There are pros and cons to using either plastic wine fermenters or glass wine fermenters in home winemaking. Glass can be easier to clean and unlikely to scratch, while plastic is easier to manage due to its light weight and doesn’t cost as much. It’s important to consider the pros and cons of both and then make the purchase decision that is right for you and your situation. If you end up choosing plastic, which style do you choose? There are a lot of different plastic wine fermenters out there, so here’s a quick breakdown of what’s out there.
The plastic carboy is a type of plastic wine fermenter that is ideal for secondary fermentations. You can find these carboys in many different sizes, including 3 gallon, 5 gallon, and 6 gallon. Depending upon how much wine you plan on making will determine the size of plastic carboy you need to purchase. One major benefit of this fermenter is that if it gets knocked to the ground, it won’t smash to bits like a glass fermenter, saving you a lot of money and time.
Plastic Carboys with Barbed Faucets:
Taking the plastic carboy one step further, this plastic wine fermenter comes complete with a faucet that allows you to remove samples of wine from the carboy just as you would if you were sampling from the faucet of stainless steel tanks or oak barrels. The faucet can be more convenient than using a wine thief, with less potential risk of contamination. Just as with standard plastic carboys, this fermenter comes in different sizes.
Plastic Collapsible Fermenting Jug:
This plastic wine fermenter is fantastic for those odd sized or partial batches of wine. All you have to do is put all the wine you wish to ferment in the jug, then collapse it down to get rid of the excess head-space left over. This collapsible fermenter also comes in a couple different sizes, though remember, you can collapse the jug to any size you need for the small amount of wine that you nee to ferment.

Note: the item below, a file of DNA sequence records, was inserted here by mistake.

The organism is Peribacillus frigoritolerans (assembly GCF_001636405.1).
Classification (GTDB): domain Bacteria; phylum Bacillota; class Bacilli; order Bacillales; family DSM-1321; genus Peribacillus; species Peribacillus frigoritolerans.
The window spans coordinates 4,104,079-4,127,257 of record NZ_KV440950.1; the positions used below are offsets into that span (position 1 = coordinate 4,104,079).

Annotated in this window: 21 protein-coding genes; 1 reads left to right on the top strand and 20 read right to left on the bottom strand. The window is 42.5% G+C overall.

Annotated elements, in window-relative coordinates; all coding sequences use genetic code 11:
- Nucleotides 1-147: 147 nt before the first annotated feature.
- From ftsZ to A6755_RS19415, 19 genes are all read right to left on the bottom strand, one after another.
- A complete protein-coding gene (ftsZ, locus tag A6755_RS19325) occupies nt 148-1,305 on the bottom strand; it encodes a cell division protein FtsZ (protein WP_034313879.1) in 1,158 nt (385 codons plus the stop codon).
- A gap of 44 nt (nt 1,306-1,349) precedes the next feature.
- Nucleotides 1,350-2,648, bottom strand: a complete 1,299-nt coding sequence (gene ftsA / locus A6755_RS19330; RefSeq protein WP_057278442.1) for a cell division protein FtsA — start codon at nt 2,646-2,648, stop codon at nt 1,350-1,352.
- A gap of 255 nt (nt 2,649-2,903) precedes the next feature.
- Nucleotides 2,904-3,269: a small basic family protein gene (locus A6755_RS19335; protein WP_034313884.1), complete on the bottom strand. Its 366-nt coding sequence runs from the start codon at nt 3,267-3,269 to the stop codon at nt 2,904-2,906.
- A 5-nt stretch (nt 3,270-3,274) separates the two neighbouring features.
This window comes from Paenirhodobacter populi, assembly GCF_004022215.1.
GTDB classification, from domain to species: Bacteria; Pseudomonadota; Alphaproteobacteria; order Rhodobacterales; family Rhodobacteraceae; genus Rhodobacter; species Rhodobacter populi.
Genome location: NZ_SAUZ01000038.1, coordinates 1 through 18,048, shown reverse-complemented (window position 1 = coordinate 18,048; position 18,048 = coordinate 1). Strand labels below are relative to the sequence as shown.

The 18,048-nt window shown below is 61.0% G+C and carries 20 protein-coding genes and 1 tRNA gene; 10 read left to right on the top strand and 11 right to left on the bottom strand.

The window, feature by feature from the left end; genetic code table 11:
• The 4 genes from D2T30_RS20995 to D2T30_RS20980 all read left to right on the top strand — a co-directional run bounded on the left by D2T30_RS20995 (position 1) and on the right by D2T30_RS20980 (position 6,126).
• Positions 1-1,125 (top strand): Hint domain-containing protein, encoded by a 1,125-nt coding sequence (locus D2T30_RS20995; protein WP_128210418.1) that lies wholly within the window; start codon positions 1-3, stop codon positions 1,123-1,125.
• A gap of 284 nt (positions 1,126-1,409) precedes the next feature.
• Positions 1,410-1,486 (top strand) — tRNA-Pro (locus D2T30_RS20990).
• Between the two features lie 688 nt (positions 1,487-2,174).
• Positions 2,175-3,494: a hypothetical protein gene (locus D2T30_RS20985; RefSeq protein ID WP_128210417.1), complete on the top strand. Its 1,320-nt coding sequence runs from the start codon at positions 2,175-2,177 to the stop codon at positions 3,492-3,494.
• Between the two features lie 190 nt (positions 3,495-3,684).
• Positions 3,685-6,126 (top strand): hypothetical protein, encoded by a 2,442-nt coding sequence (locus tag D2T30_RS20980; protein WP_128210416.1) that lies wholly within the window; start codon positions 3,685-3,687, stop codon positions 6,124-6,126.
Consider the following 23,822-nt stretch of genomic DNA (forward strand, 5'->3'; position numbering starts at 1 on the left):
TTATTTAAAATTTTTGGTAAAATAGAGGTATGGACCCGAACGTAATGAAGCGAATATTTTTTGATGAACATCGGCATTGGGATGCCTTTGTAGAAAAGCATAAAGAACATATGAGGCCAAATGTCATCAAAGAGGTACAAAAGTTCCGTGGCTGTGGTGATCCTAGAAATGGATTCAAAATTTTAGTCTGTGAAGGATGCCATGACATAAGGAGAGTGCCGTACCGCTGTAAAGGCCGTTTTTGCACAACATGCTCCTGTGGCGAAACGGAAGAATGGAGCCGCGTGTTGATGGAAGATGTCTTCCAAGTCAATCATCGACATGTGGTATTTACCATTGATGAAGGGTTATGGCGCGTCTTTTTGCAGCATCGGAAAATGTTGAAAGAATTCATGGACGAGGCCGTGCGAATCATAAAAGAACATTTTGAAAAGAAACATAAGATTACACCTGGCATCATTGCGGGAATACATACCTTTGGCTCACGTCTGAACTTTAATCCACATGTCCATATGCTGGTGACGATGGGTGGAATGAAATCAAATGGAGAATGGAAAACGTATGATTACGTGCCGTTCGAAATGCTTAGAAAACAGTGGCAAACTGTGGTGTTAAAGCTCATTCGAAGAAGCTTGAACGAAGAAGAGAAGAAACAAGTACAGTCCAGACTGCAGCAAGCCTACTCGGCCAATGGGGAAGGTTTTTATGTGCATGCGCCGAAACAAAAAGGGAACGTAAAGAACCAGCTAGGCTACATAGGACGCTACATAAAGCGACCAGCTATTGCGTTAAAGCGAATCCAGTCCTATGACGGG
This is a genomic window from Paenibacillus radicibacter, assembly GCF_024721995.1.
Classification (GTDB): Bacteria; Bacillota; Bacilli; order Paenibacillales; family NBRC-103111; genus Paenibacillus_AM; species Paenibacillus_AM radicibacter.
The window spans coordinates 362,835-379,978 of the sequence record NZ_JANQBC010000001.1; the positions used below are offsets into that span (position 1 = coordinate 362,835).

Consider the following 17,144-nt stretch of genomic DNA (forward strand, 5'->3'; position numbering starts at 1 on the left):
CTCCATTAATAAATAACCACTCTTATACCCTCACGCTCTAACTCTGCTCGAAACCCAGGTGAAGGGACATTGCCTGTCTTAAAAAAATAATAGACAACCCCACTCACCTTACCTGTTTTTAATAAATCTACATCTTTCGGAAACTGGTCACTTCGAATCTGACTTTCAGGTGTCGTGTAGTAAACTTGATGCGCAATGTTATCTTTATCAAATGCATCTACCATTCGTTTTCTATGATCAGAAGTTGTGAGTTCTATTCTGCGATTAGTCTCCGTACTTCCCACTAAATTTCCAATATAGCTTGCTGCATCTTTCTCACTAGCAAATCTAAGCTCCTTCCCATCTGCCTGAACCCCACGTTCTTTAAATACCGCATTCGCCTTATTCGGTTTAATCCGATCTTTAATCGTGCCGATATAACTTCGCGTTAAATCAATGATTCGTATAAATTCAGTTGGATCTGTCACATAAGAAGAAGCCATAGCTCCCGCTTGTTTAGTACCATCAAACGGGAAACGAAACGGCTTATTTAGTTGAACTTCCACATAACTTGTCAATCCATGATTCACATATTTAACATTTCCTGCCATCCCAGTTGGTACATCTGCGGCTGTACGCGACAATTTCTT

Plastic Bucket Fermenter:
This final plastic wine fermenter is great for both primary and secondary fermentations. It’s made of a heavy food grade high impact polyethylene material and has a air tight seal that allows you to ferment with or without the lid. Similar to the plastic carboy with barbed faucet, this poly-fermenter also has a faucet that allows you to transfer or sample wine without a mess and without disturbing the sediment.
Tuff-Tank Plastic Wine Fermenter:
For those larger jobs you can get a 22 gallon Tuff-Tank. This plastic wine fermenter unique square design makes it perfect for handling those larger jobs in a small space. It’s footprint is 14″ by 14″. Its construction if very rigid and has a screw-on lid that seals air-tight.
There are a lot of options for plastic wine fermenters out there, so understanding which is best for your home winemaking practice will save you a lot of time, money, and headaches!
Ed Kraus is a 3rd generation home brewer/winemaker and has been an owner of E. C. Kraus since 1999. He has been helping individuals make better wine and beer for over 25 years.